We went to the National Building Museum to see their haunted tour. The tour was led by a volunteer, in costume and speaking in first person, which provided an interesting historical story. The after-hours tour also allowed us onto the fourth floor, which is usually closed to visitors. With only our tour group for company, the building had some mystical qualities with only the emergency lights casting shadows.

We walked through the Sculpture Garden on our way to the National Gallery of Art. One of my favorite things about the National Gallery was the West Building Highlights page that is available in case you only have an hour to visit the museum. Despite living in DC and being a history nerd, I often find that hour in a museum is about the right amount of time. And one of the luxuries of living here among the free Smithsonian museums is that we can come back to see parts of the museums over several days. The Highlights page directs you to some of the most famous works in the museum including Gievra de’ Benci, the only piece by Leonardo da Vinci in the Western Hemisphere, The Alba Madonna by Raphael, A Lady in Waiting by Johannes Vermeer, Allies Day, May 1917 by Childe Hassam, Rouen Cathedral, West Facade, Sunlight by Monet, and Self-Portrait by Vincent Van Gogh.

We only had about 45 minutes in the National Air and Space museum before closing, but we got a lighting tour of some parts of the museum and I seriously doubt that my tech-loving boyfriend will let me leave DC without spending another afternoon at the museum and catching a show at the IMAX or the planetarium. One of our favorite parts was walking through a replica of the first U.S. Space Station.

The Capitol Building at U.S. Botanical Gardens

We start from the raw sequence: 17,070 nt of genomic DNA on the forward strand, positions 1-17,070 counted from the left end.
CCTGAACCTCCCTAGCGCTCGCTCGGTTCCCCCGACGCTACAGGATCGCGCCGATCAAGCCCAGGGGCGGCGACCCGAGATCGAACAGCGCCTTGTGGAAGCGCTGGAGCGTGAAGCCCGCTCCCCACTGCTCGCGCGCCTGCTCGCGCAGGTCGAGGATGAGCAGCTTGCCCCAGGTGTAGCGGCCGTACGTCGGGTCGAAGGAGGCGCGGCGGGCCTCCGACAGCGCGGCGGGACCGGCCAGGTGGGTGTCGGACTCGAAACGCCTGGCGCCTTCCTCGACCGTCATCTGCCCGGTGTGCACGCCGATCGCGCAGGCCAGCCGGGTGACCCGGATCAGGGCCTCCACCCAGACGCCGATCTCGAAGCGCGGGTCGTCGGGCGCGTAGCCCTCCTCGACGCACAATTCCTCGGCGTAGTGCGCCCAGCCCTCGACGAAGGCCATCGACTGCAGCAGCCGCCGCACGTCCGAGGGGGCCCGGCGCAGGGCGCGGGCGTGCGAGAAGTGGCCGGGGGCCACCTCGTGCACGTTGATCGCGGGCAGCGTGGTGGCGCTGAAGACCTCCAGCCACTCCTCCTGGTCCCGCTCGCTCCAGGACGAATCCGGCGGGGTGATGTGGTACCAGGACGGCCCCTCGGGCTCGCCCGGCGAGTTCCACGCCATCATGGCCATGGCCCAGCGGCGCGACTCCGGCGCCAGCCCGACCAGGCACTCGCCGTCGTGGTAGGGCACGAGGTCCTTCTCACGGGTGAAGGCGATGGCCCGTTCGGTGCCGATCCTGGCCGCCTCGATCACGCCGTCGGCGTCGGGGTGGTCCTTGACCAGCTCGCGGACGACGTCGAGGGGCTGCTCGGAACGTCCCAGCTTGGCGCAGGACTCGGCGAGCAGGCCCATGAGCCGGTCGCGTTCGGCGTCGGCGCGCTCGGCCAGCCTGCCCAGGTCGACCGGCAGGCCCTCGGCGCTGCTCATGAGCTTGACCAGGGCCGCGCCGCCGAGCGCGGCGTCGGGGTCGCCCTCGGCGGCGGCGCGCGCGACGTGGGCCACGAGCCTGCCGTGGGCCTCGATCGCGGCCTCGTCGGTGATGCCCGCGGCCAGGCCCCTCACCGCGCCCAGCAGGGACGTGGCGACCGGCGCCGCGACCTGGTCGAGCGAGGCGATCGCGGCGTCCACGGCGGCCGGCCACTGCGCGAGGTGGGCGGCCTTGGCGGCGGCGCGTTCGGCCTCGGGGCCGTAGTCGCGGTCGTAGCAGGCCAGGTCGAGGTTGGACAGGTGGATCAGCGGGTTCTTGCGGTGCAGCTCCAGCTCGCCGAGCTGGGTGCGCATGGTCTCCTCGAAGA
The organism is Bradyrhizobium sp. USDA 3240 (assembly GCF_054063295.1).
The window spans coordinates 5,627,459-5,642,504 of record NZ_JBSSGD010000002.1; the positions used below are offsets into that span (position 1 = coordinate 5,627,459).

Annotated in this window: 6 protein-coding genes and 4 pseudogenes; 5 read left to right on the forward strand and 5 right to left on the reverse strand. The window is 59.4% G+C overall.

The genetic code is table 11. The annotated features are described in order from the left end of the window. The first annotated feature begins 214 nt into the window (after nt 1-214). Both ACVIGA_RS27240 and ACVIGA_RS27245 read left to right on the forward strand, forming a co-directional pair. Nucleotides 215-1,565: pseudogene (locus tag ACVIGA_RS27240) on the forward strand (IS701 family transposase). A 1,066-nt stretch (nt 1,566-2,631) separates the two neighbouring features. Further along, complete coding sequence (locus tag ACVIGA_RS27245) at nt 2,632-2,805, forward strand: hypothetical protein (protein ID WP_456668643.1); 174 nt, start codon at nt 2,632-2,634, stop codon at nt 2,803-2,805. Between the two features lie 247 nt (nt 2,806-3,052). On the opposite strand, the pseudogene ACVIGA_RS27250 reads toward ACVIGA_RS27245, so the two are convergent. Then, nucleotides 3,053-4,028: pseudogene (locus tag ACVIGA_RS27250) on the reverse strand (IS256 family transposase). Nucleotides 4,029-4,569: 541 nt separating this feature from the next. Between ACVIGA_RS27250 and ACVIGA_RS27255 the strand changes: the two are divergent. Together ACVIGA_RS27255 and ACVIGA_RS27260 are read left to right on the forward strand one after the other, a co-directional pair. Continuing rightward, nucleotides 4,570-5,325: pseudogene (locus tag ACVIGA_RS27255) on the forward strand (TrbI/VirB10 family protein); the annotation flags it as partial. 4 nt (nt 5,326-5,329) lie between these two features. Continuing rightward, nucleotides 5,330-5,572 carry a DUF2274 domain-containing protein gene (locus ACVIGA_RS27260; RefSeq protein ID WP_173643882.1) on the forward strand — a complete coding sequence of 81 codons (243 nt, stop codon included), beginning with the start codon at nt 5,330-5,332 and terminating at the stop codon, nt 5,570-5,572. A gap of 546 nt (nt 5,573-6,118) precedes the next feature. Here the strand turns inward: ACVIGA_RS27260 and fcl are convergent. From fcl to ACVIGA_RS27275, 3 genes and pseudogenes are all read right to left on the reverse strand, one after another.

The Capitol Building at U.S. Botanical Gardens

The holiday display at the Botanical Gardens is magical in that holiday way — the kind of place that makes you wish you had kids to take with you. There are lighted replicas of famous buildings around capitol hill made entirely of plant material and surrounded by poinsettias. It took more than 600 hours to create the replica of the U. S. Capitol. There is also a train room full of miniature trains surrounded by a fairy village. The gardens are open late on certain weeknights through December and have live musical performances in the main room with the large Christmas tree. One of the coolest part about the late nights is that relatively few people visit the gardens during after-hours and not only are the holiday displays open, but you can walk around the rest of the indoor areas of the gardens with relatively few other visitors. My friend and I enjoyed walking around the second floor of the rain forest and exploring the desert and Hawaii rooms.

National Christmas Tree

National Christmas Tree

We saw the National Christmas Tree at the Ellipse.

FDR Memorial

FDR Memorial

We passed the Japanese lantern and First Cherry Tree planting on our way to the FDR and Thomas Jefferson Memorials on the opposite side of the Tidal Basin from The Mall. I am sure it is a breathtaking area in early spring. The FDR memorial is my favorite memorial in DC so far. It feels built into the natural surroundings, rather than imposed on them. The quotes illustrate FDR’s desires to ensure full employment, preserve the natural world, and bring peace to all countries. While I recognize his imperfections, and I felt Dan’s eyes role as we walked across the part of the memorial that signified the beginning of his fourth term, FDR is my favorite president.

ZooLights

ZooLights

Lastly, we went to the National Zoo for ZooLights. I highly recommend ZooLights. Not only were the lights fun, but we were also able to get in to view several of the animals, especially those that tend to be very popular during regular business hours, such as the monkeys and pandas. Tai Shan, the four-year old panda that was born in the U.S. will be headed to China early next year, and it was an excellent opportunity to watch him eat some bamboo. Tai Shan is on loan to the U.S. from the Chinese government and must be sent back to China as part of the agreement, likely to enter their breeding program to aid their species conservation efforts.

Happy Holidays to you and yours; we’ll be hitting some more of the sites in the New Year.

Read Full Post »